You can see others in my ‘Artists I Love’ series here:
You can also find them via the ‘Artists’ drop down menu on the right.
I am going back in time again. This time to Spain of the 18th and 19th Century. Francisco Goya was a master painter and printmaker whose work ranged from sophisticated royal portraits to illicit nudes to disturbing depictions of war and violence.
Francisco Goya – Self Portrait – 1795
Pretty and Sweet
He started out as an apprentice at age 14 and quickly moved up the ranks due to talent. He eventually came to the attention of King Charles III, becoming an artist on the royal payroll. He did pretty and sweet paintings of the Royal family to earn his keep. At least they look that way to us now. But at the time he was known for not sugar coating the looks of his subjects. He would be similar to a portrait photographer now who uses very little Photoshop on his work.
Francisco Goya – Duchess of Alba – Oil on Canvas – 1795
Francisco Goya – The Straw Manikin – oil on canvas -1792
Even while he was painting supposedly idyllic scenes he was also infusing them with sometimes satiric or critical commentary about the state of Spain.
Francisco Goya – King Charles IV of Spain and his Family – oil on canvas – 1800
The Fox in the Hen House
For example in the painting above the whole family is gathered but the Queen is in the center indicating greater power. And behind the King on the right is a painting of Lot and is daughters from the Old Testament, a very obvious allusion to corruption and perversion at the time. How he got away with these slights is a mystery, but he did.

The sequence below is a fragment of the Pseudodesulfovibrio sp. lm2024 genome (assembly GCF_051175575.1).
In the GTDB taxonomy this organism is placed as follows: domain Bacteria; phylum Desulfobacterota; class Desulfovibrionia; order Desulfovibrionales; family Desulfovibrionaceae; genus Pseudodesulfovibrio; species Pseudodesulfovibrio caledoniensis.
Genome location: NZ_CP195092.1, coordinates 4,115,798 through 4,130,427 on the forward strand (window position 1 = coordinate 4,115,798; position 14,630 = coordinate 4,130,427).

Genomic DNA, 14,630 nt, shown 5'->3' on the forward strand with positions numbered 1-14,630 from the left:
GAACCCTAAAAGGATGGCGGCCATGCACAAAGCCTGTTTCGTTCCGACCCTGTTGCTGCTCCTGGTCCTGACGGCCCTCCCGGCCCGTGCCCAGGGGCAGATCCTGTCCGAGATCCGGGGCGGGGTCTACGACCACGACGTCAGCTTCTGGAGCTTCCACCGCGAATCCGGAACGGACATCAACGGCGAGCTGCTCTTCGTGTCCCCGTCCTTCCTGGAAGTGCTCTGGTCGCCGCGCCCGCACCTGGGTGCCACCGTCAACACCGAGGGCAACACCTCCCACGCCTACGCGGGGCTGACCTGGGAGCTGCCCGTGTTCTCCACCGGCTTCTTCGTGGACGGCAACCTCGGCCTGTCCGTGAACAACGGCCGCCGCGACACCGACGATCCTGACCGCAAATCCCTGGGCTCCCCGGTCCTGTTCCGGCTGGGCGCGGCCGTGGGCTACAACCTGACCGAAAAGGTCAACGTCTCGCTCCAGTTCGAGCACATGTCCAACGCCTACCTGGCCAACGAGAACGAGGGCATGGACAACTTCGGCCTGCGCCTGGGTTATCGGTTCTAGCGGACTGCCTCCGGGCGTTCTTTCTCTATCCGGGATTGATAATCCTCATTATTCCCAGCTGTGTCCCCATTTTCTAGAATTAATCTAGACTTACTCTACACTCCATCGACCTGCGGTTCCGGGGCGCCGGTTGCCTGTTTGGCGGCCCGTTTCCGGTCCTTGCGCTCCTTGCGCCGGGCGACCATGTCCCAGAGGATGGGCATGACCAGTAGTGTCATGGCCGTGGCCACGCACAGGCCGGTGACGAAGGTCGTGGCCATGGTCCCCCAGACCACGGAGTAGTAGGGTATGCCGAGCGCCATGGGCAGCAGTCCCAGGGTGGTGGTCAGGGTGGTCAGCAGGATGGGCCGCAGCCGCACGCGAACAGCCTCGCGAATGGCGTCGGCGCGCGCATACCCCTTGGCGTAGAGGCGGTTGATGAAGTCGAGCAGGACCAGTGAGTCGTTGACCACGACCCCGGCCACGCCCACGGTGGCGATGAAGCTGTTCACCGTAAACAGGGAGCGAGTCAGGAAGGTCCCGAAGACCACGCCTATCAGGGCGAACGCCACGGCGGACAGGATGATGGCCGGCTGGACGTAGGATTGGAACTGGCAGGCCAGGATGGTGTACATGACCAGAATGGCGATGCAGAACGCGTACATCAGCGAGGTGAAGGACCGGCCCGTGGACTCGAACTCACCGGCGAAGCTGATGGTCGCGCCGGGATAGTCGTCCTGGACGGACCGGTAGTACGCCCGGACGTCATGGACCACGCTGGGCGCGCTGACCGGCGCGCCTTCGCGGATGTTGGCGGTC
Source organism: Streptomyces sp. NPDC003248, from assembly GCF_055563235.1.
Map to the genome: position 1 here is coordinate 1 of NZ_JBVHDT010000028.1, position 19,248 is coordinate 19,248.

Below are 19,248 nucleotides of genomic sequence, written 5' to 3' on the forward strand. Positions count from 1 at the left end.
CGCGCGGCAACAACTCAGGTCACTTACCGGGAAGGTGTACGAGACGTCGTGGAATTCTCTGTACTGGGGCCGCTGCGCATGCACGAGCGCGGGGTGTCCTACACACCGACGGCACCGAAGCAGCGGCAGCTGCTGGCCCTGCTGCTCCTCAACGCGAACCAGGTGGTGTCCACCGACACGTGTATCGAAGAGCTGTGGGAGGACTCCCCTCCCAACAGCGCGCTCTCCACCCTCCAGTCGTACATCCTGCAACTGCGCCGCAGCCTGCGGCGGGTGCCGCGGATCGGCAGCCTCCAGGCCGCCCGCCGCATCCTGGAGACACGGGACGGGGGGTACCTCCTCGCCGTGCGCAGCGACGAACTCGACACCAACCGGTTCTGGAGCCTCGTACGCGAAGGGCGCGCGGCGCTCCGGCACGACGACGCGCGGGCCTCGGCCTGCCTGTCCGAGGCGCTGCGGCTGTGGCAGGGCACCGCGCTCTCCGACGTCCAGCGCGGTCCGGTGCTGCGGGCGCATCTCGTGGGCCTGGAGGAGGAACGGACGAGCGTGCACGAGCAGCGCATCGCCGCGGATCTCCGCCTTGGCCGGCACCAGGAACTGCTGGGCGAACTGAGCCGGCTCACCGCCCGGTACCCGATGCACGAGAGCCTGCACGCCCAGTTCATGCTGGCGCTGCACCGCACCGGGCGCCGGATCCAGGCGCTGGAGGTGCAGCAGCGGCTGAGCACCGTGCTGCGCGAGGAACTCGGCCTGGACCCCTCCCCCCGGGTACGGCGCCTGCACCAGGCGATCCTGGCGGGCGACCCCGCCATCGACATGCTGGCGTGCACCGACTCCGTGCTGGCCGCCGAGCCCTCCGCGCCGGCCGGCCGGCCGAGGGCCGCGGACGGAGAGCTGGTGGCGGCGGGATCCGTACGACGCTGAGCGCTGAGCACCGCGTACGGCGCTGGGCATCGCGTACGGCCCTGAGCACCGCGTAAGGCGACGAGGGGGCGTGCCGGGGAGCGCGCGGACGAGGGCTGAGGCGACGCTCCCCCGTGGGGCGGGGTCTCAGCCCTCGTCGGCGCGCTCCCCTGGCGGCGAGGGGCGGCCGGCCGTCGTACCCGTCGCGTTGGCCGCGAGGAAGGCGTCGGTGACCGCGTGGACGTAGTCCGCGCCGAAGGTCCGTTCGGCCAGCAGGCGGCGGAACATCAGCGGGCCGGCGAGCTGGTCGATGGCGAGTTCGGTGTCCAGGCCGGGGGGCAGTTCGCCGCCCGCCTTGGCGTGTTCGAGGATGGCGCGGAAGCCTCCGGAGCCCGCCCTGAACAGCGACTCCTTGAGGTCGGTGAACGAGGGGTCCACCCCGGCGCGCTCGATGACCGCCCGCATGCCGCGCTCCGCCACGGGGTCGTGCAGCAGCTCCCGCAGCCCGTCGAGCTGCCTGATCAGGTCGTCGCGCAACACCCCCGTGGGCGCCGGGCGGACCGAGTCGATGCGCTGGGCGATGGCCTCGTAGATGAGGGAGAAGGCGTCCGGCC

You might be asking, why do I love this guy anyway? He looks like a pretty average painter of pretty boring Royal portraits, so what’s the big deal?
Here’s the big deal. in 1792 Goya came down with a mysterious malady, still unknown to this day, that caused him to go deaf. It led him to become withdrawn, introspective and much more willing to create images that were filled with his dreams, nightmares, disillusionments, madness and violence. These were directed at humanity, at France, at Spain, and the ceaseless political intrigue and the brutality of war. We would almost certainly not care or no much about his work if he had not turned to these subject matters so decisively. He didn’t give up his work as a painter of society and royalty, but he did work alone and intensely on images that were the complete opposite of his public image.
During my Sophomore year at Brandeis University I was able to study the prints of Goya at the Museum of Fine Art in Boston. Two series really stood out to me.
The first was ‘Los Caprichos’. In these images he depicts the folly of society, satirically making fun of both the high and low.
Francisco Goya – Now They Are Sitting Well – etching/aquatint – 1799
Francisco Goya – Blow – etching – 1799
Francisco Goya – Pretty Teacher – etching – 1799
The Disasters of War
The second series that stood out even more was his ‘Disasters of War’. Spain had been invaded in 1808 by Napoleon’s army and conflict ensued for 6 years. In response Goya painted his most famous piece, as well as countless prints for his series.
Francisco Goya – The 3rd of May – oil on canvas – 1808-1814
This painting turned the corner in art from the classic world to the modern. With this image Goya inspired centuries of artists to come to be bold and unsparing in their depictions of the true nature of war.